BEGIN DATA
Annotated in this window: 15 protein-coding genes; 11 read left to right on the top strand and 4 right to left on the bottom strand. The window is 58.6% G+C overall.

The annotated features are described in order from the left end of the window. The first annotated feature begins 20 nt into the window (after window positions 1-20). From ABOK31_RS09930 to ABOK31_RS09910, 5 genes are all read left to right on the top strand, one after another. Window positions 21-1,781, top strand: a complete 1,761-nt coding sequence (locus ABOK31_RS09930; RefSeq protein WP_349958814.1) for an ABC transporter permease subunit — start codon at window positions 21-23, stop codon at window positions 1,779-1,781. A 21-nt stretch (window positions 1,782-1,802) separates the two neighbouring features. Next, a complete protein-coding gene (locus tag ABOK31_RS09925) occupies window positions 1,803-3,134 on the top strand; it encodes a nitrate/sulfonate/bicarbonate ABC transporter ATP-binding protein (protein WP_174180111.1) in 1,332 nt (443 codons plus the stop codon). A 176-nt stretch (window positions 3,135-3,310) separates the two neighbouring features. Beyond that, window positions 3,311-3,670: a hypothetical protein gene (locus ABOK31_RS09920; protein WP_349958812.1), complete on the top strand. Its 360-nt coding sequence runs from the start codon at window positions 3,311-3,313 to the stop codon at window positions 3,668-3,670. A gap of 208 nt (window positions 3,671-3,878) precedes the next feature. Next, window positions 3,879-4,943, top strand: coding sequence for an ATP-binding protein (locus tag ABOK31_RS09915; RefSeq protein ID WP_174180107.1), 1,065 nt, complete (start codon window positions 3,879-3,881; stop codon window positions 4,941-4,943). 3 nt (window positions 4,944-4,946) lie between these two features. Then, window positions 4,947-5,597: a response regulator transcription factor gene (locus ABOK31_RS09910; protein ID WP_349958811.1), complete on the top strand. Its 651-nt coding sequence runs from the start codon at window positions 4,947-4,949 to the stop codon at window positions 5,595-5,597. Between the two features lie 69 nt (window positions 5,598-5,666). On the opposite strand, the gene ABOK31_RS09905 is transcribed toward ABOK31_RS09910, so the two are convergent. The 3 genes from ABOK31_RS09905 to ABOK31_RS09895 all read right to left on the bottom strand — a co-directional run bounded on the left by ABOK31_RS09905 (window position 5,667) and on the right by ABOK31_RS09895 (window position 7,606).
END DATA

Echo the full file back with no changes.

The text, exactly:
Annotated in this window: 15 protein-coding genes; 11 read left to right on the top strand and 4 right to left on the bottom strand. The window is 58.6% G+C overall.

The annotated features are described in order from the left end of the window. The first annotated feature begins 20 nt into the window (after window positions 1-20). From ABOK31_RS09930 to ABOK31_RS09910, 5 genes are all read left to right on the top strand, one after another. Window positions 21-1,781, top strand: a complete 1,761-nt coding sequence (locus ABOK31_RS09930; RefSeq protein WP_349958814.1) for an ABC transporter permease subunit — start codon at window positions 21-23, stop codon at window positions 1,779-1,781. A 21-nt stretch (window positions 1,782-1,802) separates the two neighbouring features. Next, a complete protein-coding gene (locus tag ABOK31_RS09925) occupies window positions 1,803-3,134 on the top strand; it encodes a nitrate/sulfonate/bicarbonate ABC transporter ATP-binding protein (protein WP_174180111.1) in 1,332 nt (443 codons plus the stop codon). A 176-nt stretch (window positions 3,135-3,310) separates the two neighbouring features. Beyond that, window positions 3,311-3,670: a hypothetical protein gene (locus ABOK31_RS09920; protein WP_349958812.1), complete on the top strand. Its 360-nt coding sequence runs from the start codon at window positions 3,311-3,313 to the stop codon at window positions 3,668-3,670. A gap of 208 nt (window positions 3,671-3,878) precedes the next feature. Next, window positions 3,879-4,943, top strand: coding sequence for an ATP-binding protein (locus tag ABOK31_RS09915; RefSeq protein ID WP_174180107.1), 1,065 nt, complete (start codon window positions 3,879-3,881; stop codon window positions 4,941-4,943). 3 nt (window positions 4,944-4,946) lie between these two features. Then, window positions 4,947-5,597: a response regulator transcription factor gene (locus ABOK31_RS09910; protein ID WP_349958811.1), complete on the top strand. Its 651-nt coding sequence runs from the start codon at window positions 4,947-4,949 to the stop codon at window positions 5,595-5,597. Between the two features lie 69 nt (window positions 5,598-5,666). On the opposite strand, the gene ABOK31_RS09905 is transcribed toward ABOK31_RS09910, so the two are convergent. The 3 genes from ABOK31_RS09905 to ABOK31_RS09895 all read right to left on the bottom strand — a co-directional run bounded on the left by ABOK31_RS09905 (window position 5,667) and on the right by ABOK31_RS09895 (window position 7,606).